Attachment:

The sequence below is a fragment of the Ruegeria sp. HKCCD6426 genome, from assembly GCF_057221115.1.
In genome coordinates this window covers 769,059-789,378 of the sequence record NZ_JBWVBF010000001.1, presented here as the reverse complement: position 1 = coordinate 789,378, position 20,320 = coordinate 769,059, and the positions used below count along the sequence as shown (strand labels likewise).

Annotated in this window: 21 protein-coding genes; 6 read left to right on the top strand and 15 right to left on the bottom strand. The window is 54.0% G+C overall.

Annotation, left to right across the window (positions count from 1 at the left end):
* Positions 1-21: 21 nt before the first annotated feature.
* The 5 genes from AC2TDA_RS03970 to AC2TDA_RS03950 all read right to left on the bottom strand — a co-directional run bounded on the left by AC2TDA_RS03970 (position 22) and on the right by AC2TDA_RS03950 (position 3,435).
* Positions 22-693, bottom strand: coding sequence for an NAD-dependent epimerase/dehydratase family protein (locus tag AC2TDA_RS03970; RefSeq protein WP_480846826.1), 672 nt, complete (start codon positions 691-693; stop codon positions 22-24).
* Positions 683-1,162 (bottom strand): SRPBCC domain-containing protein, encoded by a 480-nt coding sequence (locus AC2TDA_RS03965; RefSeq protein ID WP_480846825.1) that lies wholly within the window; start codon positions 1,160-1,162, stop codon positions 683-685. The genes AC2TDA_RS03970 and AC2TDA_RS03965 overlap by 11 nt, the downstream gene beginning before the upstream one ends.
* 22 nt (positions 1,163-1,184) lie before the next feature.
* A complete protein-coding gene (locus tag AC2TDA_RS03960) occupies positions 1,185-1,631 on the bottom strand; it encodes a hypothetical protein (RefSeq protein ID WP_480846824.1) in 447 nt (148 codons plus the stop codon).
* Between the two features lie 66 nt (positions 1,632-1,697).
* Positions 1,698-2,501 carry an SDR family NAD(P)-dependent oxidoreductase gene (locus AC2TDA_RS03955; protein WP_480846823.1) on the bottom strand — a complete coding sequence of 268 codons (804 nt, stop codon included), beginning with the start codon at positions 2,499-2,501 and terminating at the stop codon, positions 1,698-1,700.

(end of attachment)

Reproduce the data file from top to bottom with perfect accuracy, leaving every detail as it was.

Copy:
The sequence below is a fragment of the Ruegeria sp. HKCCD6426 genome, from assembly GCF_057221115.1.
In genome coordinates this window covers 769,059-789,378 of the sequence record NZ_JBWVBF010000001.1, presented here as the reverse complement: position 1 = coordinate 789,378, position 20,320 = coordinate 769,059, and the positions used below count along the sequence as shown (strand labels likewise).

Annotated in this window: 21 protein-coding genes; 6 read left to right on the top strand and 15 right to left on the bottom strand. The window is 54.0% G+C overall.

Annotation, left to right across the window (positions count from 1 at the left end):
* Positions 1-21: 21 nt before the first annotated feature.
* The 5 genes from AC2TDA_RS03970 to AC2TDA_RS03950 all read right to left on the bottom strand — a co-directional run bounded on the left by AC2TDA_RS03970 (position 22) and on the right by AC2TDA_RS03950 (position 3,435).
* Positions 22-693, bottom strand: coding sequence for an NAD-dependent epimerase/dehydratase family protein (locus tag AC2TDA_RS03970; RefSeq protein WP_480846826.1), 672 nt, complete (start codon positions 691-693; stop codon positions 22-24).
* Positions 683-1,162 (bottom strand): SRPBCC domain-containing protein, encoded by a 480-nt coding sequence (locus AC2TDA_RS03965; RefSeq protein ID WP_480846825.1) that lies wholly within the window; start codon positions 1,160-1,162, stop codon positions 683-685. The genes AC2TDA_RS03970 and AC2TDA_RS03965 overlap by 11 nt, the downstream gene beginning before the upstream one ends.
* 22 nt (positions 1,163-1,184) lie before the next feature.
* A complete protein-coding gene (locus tag AC2TDA_RS03960) occupies positions 1,185-1,631 on the bottom strand; it encodes a hypothetical protein (RefSeq protein ID WP_480846824.1) in 447 nt (148 codons plus the stop codon).
* Between the two features lie 66 nt (positions 1,632-1,697).
* Positions 1,698-2,501 carry an SDR family NAD(P)-dependent oxidoreductase gene (locus AC2TDA_RS03955; protein WP_480846823.1) on the bottom strand — a complete coding sequence of 268 codons (804 nt, stop codon included), beginning with the start codon at positions 2,499-2,501 and terminating at the stop codon, positions 1,698-1,700.